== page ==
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Link to project websiteMegaPast2Future

Prior to the global expansion of Homo sapiens, ecosystems across the world teemed with large animals (megafauna). Elephants, for example, occurred from Patagonia to the British Isles and the Cape until just 10,000 years ago. Since then megafaunas have declined dramatically, a decline that continues to the present day, driven by land conversion to agriculture to feed growing human populations and unsustainable hunting. In some regions, however, declines have been replaced by comebacks (e.g., re-expansion of wolves in Europe). At the same time, evidence is emerging that megafaunas may be crucial for ecosystem function and may even affect the Earth’s climate and nutrient cycling. Reflecting this, it is increasingly, but controversially argued that megafaunas should be reintroduced to restore their ecological functions (rewilding). Human impacts are now so pervasive that officially defining a new geological epoch (the Anthropocene, epoch of man) for the present is being considered. Given intensifying human impacts on Earth’s environment – with pronounced increases in the human population and strong climate changes likely across the 21st century – we are now at a crossroads for Earth’s megafauna. Do we let it become lost or do we attempt to restore it and its functional importance?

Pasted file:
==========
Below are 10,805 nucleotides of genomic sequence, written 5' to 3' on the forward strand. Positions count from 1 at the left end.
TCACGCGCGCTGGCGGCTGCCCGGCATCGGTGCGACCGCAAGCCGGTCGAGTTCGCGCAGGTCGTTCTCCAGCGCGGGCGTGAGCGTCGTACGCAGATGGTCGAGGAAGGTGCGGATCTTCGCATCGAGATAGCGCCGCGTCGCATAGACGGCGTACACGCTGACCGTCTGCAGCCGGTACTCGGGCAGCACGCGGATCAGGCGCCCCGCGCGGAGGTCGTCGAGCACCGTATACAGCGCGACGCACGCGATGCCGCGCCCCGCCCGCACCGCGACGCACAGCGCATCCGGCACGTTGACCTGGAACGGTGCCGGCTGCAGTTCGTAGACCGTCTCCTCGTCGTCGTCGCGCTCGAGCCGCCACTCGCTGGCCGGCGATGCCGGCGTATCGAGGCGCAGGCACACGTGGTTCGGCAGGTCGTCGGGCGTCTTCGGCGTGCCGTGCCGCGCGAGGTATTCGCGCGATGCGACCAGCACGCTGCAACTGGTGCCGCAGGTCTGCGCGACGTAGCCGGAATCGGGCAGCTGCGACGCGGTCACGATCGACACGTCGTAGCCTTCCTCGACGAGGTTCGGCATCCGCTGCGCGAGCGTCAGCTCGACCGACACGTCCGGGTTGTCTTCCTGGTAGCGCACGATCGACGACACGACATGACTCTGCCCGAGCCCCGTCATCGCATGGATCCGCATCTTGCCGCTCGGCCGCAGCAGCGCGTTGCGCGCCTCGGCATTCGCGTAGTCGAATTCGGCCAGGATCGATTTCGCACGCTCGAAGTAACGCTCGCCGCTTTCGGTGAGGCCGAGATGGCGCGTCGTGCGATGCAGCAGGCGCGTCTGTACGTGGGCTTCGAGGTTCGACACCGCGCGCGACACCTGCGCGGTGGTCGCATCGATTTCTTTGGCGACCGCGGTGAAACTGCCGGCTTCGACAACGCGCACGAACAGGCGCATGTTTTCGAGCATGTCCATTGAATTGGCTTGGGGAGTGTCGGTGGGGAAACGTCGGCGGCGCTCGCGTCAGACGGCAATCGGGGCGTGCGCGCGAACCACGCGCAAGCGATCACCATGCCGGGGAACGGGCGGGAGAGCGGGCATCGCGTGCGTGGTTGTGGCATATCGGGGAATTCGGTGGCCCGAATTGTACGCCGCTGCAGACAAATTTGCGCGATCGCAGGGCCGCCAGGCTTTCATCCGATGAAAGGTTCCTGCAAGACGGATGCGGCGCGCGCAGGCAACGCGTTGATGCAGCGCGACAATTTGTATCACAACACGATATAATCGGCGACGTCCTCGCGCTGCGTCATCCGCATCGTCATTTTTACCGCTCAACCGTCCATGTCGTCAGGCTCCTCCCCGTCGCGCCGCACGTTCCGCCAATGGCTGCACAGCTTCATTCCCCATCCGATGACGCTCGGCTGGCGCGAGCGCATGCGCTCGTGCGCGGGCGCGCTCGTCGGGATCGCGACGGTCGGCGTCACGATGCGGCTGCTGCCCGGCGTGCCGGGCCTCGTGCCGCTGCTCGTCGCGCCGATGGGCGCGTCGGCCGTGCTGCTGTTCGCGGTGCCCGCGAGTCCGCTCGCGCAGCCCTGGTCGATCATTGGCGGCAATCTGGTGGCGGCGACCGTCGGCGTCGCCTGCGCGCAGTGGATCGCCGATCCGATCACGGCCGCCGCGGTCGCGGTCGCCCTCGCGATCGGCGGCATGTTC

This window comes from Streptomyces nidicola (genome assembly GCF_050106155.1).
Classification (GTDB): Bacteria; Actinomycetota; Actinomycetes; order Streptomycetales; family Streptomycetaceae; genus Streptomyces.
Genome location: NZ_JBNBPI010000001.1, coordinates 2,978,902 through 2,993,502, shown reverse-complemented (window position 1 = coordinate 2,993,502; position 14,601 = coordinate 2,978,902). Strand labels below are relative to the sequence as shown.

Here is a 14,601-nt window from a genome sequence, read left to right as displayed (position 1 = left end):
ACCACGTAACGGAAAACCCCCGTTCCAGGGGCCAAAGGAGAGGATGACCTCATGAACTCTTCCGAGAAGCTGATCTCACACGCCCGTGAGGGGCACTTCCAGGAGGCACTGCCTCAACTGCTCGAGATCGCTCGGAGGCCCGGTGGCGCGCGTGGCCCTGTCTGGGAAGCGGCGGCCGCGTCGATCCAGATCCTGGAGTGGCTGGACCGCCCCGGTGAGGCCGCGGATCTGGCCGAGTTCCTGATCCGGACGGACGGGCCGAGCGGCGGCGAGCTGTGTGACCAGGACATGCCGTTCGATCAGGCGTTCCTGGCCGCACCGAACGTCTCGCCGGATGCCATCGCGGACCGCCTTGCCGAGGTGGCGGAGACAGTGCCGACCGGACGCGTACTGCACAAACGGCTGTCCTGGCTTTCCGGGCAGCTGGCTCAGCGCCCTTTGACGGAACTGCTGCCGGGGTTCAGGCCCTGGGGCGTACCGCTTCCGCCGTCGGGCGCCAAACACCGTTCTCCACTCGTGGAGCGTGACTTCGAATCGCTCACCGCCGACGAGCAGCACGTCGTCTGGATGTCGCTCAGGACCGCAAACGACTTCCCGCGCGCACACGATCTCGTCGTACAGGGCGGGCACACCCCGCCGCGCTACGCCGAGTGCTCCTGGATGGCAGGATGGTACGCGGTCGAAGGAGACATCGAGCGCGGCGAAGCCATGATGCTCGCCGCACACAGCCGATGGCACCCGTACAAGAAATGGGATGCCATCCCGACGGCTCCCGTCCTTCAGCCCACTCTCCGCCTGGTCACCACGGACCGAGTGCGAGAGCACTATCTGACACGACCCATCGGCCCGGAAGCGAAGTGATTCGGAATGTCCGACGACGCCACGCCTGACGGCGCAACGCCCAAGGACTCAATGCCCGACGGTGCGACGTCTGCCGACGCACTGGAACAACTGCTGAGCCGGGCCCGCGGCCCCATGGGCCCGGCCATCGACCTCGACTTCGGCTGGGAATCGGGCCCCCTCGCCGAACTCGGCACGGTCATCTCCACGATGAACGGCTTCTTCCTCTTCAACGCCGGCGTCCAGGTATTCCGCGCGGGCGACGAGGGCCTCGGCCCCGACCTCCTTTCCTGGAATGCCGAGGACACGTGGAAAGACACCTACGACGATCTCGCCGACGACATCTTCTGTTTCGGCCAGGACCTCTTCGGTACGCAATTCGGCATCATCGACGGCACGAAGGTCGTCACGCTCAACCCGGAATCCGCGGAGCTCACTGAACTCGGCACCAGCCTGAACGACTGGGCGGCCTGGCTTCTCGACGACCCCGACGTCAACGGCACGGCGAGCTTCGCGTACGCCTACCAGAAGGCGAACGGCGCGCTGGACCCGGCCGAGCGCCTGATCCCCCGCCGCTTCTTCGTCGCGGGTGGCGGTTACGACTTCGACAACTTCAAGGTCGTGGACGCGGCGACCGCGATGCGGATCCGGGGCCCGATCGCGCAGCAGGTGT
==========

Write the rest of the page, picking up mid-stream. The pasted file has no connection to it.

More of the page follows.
The project will focus on developing a solid, synthetic understanding of megafauna ecosystem ecology and its potential role in developing a sustainable, biodiverse future. To this end, MegaPast2Future will develop new theory on the role of megafauna in ecosystems (work package 1), provide a novel understanding of the evolutionary and biogeographic development of the world’s megafaunas and their ecosystem importance (work package 2), do field-based testing of key theory and hypotheses (work package 3), and assess and improve the scope for human-megafauna coexistence in the Anthropocene (work package 4). Given the complexity of the problem, the methodology will be interdisciplinary, integrating macroecology, theoretical ecology, paleobiology, experimental ecology, geography, economics, and conservation.

This project contributes to themes 1 and 4

Emilio Berti

PhD Student Department of Bioscience - Ecoinformatics and Biodiversity

Robert Buitenwerf

Assistant Professor Department of Bioscience - Ecoinformatics and Biodiversity

Matt Davis

Department of Bioscience - Ecoinformatics and Biodiversity

Scott William Jarvie

Postdoc Department of Bioscience - Ecoinformatics and Biodiversity

Michael Munk

PhD Student Department of Bioscience - Ecoinformatics and Biodiversity

Simon D. Schowanek

PhD Student Department of Bioscience - Ecoinformatics and Biodiversity

Jens-Christian Svenning

Centre Director Department of Bioscience - Center for Biodiversity Dynamics in a Changing World